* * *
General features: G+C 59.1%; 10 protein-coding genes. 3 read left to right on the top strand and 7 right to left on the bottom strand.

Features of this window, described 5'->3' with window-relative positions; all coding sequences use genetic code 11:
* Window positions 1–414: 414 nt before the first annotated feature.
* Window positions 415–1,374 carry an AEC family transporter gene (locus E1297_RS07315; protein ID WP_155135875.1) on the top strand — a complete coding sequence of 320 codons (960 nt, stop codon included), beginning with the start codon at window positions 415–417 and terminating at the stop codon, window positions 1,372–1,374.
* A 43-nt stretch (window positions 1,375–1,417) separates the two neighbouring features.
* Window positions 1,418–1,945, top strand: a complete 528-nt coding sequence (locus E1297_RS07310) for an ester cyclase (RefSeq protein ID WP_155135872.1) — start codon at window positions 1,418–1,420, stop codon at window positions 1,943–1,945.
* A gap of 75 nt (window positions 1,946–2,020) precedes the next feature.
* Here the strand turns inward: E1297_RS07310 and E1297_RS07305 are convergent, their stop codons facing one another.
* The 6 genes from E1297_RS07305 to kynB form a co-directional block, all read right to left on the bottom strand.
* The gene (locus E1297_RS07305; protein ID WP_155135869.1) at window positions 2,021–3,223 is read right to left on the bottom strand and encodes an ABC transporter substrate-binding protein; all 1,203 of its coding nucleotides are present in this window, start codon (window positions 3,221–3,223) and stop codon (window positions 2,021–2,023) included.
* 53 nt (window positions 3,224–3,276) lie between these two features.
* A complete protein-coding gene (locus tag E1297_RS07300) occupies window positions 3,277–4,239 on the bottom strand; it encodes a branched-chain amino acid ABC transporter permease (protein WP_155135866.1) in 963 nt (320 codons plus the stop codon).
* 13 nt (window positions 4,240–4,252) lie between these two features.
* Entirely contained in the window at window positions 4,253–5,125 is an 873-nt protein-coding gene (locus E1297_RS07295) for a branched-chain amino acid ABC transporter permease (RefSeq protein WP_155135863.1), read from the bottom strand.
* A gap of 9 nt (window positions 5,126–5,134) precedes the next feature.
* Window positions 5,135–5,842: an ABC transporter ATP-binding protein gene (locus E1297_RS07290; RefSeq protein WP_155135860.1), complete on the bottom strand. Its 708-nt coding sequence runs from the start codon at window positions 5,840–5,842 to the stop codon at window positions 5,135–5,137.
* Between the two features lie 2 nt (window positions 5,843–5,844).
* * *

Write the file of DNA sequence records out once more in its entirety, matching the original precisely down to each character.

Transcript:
General features: G+C 59.1%; 10 protein-coding genes. 3 read left to right on the top strand and 7 right to left on the bottom strand.

Features of this window, described 5'->3' with window-relative positions; all coding sequences use genetic code 11:
* Window positions 1–414: 414 nt before the first annotated feature.
* Window positions 415–1,374 carry an AEC family transporter gene (locus E1297_RS07315; protein ID WP_155135875.1) on the top strand — a complete coding sequence of 320 codons (960 nt, stop codon included), beginning with the start codon at window positions 415–417 and terminating at the stop codon, window positions 1,372–1,374.
* A 43-nt stretch (window positions 1,375–1,417) separates the two neighbouring features.
* Window positions 1,418–1,945, top strand: a complete 528-nt coding sequence (locus E1297_RS07310) for an ester cyclase (RefSeq protein ID WP_155135872.1) — start codon at window positions 1,418–1,420, stop codon at window positions 1,943–1,945.
* A gap of 75 nt (window positions 1,946–2,020) precedes the next feature.
* Here the strand turns inward: E1297_RS07310 and E1297_RS07305 are convergent, their stop codons facing one another.
* The 6 genes from E1297_RS07305 to kynB form a co-directional block, all read right to left on the bottom strand.
* The gene (locus E1297_RS07305; protein ID WP_155135869.1) at window positions 2,021–3,223 is read right to left on the bottom strand and encodes an ABC transporter substrate-binding protein; all 1,203 of its coding nucleotides are present in this window, start codon (window positions 3,221–3,223) and stop codon (window positions 2,021–2,023) included.
* 53 nt (window positions 3,224–3,276) lie between these two features.
* A complete protein-coding gene (locus tag E1297_RS07300) occupies window positions 3,277–4,239 on the bottom strand; it encodes a branched-chain amino acid ABC transporter permease (protein WP_155135866.1) in 963 nt (320 codons plus the stop codon).
* 13 nt (window positions 4,240–4,252) lie between these two features.
* Entirely contained in the window at window positions 4,253–5,125 is an 873-nt protein-coding gene (locus E1297_RS07295) for a branched-chain amino acid ABC transporter permease (RefSeq protein WP_155135863.1), read from the bottom strand.
* A gap of 9 nt (window positions 5,126–5,134) precedes the next feature.
* Window positions 5,135–5,842: an ABC transporter ATP-binding protein gene (locus E1297_RS07290; RefSeq protein WP_155135860.1), complete on the bottom strand. Its 708-nt coding sequence runs from the start codon at window positions 5,840–5,842 to the stop codon at window positions 5,135–5,137.
* Between the two features lie 2 nt (window positions 5,843–5,844).